Pubdate: Fri, 13 Jul 2012
Source: Post-Crescent, The (Appleton,  WI)
Copyright: 2012 The Post-Crescent
Author: Betsy Wojcik, Post-Crescent Community Columnist


Our state's hesitation to pass progressive laws and its attack on union 
workers has left it less desirable to younger generations. Young adults 
may be more inclined to move out of state to locales that better match 
their ideals and interests.

My husband and I moved back to Wisconsin after several years living in 
other states. We agreed that Wisconsin had the ideal mix of recreation, 
business and proximity to family that we wanted. However, many of our 
friends had already left the state or moved shortly after our return. I 
believe that this could be an indication of a larger trend related to 
recent policy changes or lack thereof.

Many young adults support same-sex marriage, yet our attorney general, 
J.B. Van Hollen, refuses to back down and let our state allow these 
unions. In the end, Wisconsin will lie on the wrong side of history on 
this issue while neighboring states like Iowa and Minnesota listened to 
the shifting opinions of residents.

As a young person who stands in support of same-sex marriage, I wish 
that all my friends and family could marry and that I lived in a state 
with a clearer vision of a more equal future.

It's perplexing to me that, when 55 percent of Wisconsin residents 
support same-sex marriage, our state officials would continue to waste 
time fighting on the issue. Meanwhile, hundreds of residents are left 
with their lives in flux.

Legalizing marijuana use is another hot topic that Wisconsin stands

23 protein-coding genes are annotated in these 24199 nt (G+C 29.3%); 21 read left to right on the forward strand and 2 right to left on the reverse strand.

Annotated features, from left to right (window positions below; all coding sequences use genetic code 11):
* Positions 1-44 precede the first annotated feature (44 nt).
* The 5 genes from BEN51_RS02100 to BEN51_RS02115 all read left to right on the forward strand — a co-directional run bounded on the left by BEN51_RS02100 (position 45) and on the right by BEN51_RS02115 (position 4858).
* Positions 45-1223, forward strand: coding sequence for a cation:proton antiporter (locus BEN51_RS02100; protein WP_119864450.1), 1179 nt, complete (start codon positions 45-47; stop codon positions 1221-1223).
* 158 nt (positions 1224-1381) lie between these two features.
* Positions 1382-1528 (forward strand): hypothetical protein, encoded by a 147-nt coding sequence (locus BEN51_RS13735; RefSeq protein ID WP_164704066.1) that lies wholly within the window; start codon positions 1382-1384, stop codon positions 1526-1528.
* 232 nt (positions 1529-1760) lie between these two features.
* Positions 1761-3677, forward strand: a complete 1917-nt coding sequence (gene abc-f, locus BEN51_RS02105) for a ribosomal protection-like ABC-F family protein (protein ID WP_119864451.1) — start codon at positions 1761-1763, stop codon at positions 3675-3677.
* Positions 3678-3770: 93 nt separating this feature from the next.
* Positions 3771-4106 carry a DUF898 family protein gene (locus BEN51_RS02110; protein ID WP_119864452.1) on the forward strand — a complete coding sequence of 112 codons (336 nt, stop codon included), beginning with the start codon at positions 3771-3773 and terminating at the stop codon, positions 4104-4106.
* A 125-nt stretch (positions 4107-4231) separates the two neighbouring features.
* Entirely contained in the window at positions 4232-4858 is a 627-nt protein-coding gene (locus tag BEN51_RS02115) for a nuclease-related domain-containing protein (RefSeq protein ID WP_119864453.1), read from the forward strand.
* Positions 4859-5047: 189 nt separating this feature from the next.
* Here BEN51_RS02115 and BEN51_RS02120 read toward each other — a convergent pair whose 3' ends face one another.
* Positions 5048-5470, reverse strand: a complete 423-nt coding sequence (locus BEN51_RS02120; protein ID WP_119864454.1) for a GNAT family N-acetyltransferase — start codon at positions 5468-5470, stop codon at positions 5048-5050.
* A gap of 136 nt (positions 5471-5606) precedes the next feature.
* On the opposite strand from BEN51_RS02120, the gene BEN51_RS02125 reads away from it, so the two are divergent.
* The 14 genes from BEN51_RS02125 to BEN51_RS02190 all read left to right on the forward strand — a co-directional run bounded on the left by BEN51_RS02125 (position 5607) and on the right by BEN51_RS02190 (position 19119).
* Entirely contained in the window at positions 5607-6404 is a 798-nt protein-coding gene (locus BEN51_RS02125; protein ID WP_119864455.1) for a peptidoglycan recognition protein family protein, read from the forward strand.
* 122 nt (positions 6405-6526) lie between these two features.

silent on. Neither medical marijuana nor common use is allowed in the 
state. This industry could create jobs and revenue that we need, 
especially after recent reports for the state left us 37th in the nation 
for job creation. Perhaps not so coincidentally, most of my out-of-state 
friends live in Washington and Colorado, places that have paved the way 
for legalizing marijuana.

The passing of laws allowing marijuana and same-sex marriage could be 
seen as an indication that a state is open-minded and willing to listen 
to the popular opinion of its residents. According to Gallup polling, 
more than half of the nation supports same-sex marriage and legalizing 
marijuana use.

The state also has become less desirable to young workers due to Gov. 
Scott Walker's policy changes three years ago.

A popular profession among many of my peers is teaching. Many of those 
who become teachers and don't have ties keeping them in the state are 
likely to look elsewhere for job placements as the repercussions of Act 
10 are being felt.

I've heard many horror stories about increasing workloads, insurance 
struggles and even contract breaches, but teachers have been left 
without a voice to negotiate for their rights.

Often, these issues are felt most by teachers just starting out in their 
careers. Higher salaries, more powerful unions and less hassle are 
strong temptations to draw teachers out of state and discourage others 
who would like to move back.

The inability of unions to help workers isn't limited to teachers. It 
affects many other professions that would otherwise be appealing to 
young professional workers, such as nursing and social work.

The upcoming governor election could bring some of these issues into 
play. Mary Burke stands in favor of same-sex marriage, medicinal 
marijuana and restoring union bargaining rights. Strong voter turnout 
among young voters could help Burke's chances.

Wisconsin policy just doesn't fit with the ideals and values of young 
adults. I'm proud to be a Wisconsinite and hope the voices of the 
younger generation will be heard to make the state a place everyone 
loves. Some things will hopefully never change - outstanding state 
colleges, beautiful recreation and great football.

Betsy Wojcik is a Winchester resident. She can be reached  ---
MAP posted-by: Matt